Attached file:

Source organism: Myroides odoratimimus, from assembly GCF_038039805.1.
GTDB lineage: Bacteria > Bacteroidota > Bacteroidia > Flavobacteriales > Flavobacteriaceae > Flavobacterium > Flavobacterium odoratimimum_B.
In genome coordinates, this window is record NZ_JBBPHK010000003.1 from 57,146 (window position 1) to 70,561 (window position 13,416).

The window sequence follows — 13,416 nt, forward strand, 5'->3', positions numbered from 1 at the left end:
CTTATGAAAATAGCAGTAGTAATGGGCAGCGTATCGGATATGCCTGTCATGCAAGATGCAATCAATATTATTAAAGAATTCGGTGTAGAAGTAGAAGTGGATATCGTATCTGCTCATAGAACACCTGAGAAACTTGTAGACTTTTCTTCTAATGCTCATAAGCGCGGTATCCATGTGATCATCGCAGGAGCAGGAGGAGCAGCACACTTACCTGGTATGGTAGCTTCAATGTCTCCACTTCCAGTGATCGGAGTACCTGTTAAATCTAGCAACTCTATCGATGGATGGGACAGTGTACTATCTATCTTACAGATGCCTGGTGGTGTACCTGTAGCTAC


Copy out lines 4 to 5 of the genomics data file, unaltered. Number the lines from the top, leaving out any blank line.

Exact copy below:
The window sequence follows — 13,416 nt, forward strand, 5'->3', positions numbered from 1 at the left end:
CTTATGAAAATAGCAGTAGTAATGGGCAGCGTATCGGATATGCCTGTCATGCAAGATGCAATCAATATTATTAAAGAATTCGGTGTAGAAGTAGAAGTGGATATCGTATCTGCTCATAGAACACCTGAGAAACTTGTAGACTTTTCTTCTAATGCTCATAAGCGCGGTATCCATGTGATCATCGCAGGAGCAGGAGGAGCAGCACACTTACCTGGTATGGTAGCTTCAATGTCTCCACTTCCAGTGATCGGAGTACCTGTTAAATCTAGCAACTCTATCGATGGATGGGACAGTGTACTATCTATCTTACAGATGCCTGGTGGTGTACCTGTAGCTAC